Guest Post by Taylor Beckman
“How long must women wait for liberty?”
These words are the last words spoken by pioneering feminist Inez Mulholland before collapsing onstage in the new musical Suffs, which just ended its historic and widely-covered run at The Public Theatre (one of NYC’s most prestigious Off-Broadway venues) on May 29th.
These words are printed on the signs of the suffragists who stand as silent sentinels outside then-President Woodrow Wilson’s White House. And these words are now leaping from a lyric in Suffs to a rallying cry in the build-up to America’s 2022 midterm elections, as a new generation faces the imminent prospect of a rollback of rights supposedly won by the Second Wave Feminists of the 1970s.
Written and conceived by Shaina Taub, Suffs tells the story of the struggle to pass an amendment to the U.S. Constitution establishing the right of American women to vote in national elections. The idea came about when Rachel Sussman – one of the producers of the Pulitzer Prize-nominated play What the Constitution Means to Me – read Doris Steven’s Jailed for Freedom, and then planted the idea in Shaina’s mind that the suffragist movement should be the topic of her next musical.
Shaina herself plays the venerable Alice Paul in this production, and is joined by a cast comprised of entirely female-identifying and non-binary individuals.
In the course of its all too brief run at The Public, Suffs was seen by many very famous women (including Hillary Rodham Clinton, Dolores Huerta, Alexandra Ocasio-Cortez, and Gloria Steinem). Me? I was one of the non-famous people who also had the privilege of seeing it for myself.
Ada Westfall – one of the actors in the piece – provides an insider’s view of Suffs’ journey…
And afterwards, I had the immense pleasure of sitting down with Ada Westfall – one of the actors in the piece – for an insider’s view of Suffs’ journey from page to stage, as well as the dramatic current events occurring in parallel as the cast members squared their shoulders and marched through their daily performance schedule.
Here is my summary of some highlights from Ada’s first-person account:
“It took tenacity across generations of women to get the 19th Amendment passed in 1920, the things that they went through, and the sacrifices they made,” Ada told me, as she described the hurdles that it also took to get Suffs in performance. Shaina set out to write “the kind of musical that she wanted to see as a kid… Musical theatre has the capacity to serve as a piece that ignites interest and understanding in young women and its importance stems from the story reaching a large audience every night.”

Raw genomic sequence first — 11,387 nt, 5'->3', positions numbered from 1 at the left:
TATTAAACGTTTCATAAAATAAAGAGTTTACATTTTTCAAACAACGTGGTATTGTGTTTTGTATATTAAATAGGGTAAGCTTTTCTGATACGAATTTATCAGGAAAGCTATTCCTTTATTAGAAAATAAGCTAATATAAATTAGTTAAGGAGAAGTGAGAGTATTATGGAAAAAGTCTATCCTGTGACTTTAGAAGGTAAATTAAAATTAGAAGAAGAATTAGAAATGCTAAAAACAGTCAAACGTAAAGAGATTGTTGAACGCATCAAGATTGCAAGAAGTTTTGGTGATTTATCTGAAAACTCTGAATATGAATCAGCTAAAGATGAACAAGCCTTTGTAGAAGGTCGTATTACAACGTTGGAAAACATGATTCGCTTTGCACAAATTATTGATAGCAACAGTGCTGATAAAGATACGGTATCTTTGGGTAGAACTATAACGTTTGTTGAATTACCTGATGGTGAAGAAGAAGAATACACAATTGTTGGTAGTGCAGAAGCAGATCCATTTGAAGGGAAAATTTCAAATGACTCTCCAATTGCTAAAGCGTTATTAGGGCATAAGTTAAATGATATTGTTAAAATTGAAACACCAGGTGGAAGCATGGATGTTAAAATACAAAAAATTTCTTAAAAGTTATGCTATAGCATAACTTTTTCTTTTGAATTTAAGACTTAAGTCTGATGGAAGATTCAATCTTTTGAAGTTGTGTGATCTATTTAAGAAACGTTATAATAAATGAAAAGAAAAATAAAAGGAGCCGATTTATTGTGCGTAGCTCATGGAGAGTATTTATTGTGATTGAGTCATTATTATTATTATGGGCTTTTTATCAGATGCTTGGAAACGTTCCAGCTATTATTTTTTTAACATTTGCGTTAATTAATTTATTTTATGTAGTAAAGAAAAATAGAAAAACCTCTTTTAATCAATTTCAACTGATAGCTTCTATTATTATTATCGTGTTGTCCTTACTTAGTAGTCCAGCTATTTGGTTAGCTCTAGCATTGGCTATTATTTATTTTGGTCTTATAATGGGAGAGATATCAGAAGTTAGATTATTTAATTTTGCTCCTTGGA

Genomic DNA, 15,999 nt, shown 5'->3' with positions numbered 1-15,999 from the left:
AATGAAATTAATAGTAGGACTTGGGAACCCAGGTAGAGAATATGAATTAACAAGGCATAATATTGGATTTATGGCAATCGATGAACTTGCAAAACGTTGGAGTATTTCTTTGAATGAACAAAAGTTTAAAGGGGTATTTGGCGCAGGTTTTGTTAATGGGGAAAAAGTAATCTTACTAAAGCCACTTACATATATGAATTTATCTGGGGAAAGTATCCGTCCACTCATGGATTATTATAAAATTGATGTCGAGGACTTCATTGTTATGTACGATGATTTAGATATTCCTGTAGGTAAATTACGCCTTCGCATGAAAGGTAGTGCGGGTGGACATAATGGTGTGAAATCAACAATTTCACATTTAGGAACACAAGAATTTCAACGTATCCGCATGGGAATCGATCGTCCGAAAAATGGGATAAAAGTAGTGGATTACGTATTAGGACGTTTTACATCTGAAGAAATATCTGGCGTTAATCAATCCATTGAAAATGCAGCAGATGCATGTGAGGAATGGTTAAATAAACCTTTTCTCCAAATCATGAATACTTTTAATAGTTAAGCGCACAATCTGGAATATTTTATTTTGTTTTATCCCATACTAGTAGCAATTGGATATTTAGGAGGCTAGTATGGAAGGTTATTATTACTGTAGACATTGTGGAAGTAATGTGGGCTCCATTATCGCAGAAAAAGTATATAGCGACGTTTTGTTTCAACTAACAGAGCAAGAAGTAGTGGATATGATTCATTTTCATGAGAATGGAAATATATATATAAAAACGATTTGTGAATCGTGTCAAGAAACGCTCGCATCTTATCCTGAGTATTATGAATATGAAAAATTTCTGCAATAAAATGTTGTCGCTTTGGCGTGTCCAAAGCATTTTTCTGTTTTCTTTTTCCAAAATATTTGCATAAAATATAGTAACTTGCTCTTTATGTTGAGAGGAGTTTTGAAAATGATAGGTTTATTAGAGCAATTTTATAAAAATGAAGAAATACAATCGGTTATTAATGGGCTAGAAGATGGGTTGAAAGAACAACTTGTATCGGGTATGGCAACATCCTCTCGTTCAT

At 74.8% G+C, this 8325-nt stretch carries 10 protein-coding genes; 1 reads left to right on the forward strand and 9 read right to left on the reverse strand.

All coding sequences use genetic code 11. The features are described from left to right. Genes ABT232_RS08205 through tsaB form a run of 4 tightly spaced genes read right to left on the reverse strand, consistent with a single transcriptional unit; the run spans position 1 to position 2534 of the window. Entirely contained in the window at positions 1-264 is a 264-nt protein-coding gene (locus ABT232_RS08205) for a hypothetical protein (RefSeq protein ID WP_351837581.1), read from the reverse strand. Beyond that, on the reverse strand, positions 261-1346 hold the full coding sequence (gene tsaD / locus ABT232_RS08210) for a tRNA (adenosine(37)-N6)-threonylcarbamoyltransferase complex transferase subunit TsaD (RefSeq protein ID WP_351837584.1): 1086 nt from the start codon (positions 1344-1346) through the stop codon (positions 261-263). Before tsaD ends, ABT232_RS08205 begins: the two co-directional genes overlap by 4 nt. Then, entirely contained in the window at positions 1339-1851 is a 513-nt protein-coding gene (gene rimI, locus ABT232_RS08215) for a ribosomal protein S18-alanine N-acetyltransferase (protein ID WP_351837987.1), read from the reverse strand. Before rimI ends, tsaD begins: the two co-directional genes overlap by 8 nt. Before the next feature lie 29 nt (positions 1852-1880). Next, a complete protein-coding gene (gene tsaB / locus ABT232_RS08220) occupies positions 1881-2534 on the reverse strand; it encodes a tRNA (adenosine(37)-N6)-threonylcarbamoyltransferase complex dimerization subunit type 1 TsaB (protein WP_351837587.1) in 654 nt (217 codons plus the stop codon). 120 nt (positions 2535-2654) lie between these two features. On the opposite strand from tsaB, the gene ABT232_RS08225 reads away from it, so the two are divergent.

When Shaina approached Ada about playing the part of Mrs Herndon this project, she immediately said yes. “This was a particularly special moment for me because I transitioned at 30… To have someone call me up and say ‘We want to cast you in an all-female cast that tells the story of women getting the right to vote’ was a huge honor. It also felt like a big challenge. It felt daunting.” The privilege of being able to tell this story is not lost on her.
…history classes in school had barely skimmed the surface of the women’s suffrage movement…
Having no prior knowledge of Inez Mulholland, Alice Paul, Ida B. Well or their stories, Ada went on a journey during the rehearsal process of learning about the road to suffrage. Ada remembered the name Susan B. Anthony, but her history classes in school had barely skimmed the surface of the women’s suffrage movement. The story as told was so brief that it was if, one day, the American government decided that an entire demographic should get a basic right – long withheld – out of default and charity.
Ada was not alone in this lived experience. Asking around, she learned that most of the other cast members had also learned only the most basic of basics: “They were called the suffragists. They protested. They got the right to vote.”
But on Monday, May 2nd, women all across the USA learned a shocking truth about rights supposedly long secured when Politco (an online news and information service) released a leaked copy of a draft opinion by Supreme Court Justice Samuel Alito striking down the landmark Roe v. Wade decision that had guaranteed American women the right to abortion since 1973.
…now we had the chance to stand in protest for actual social change…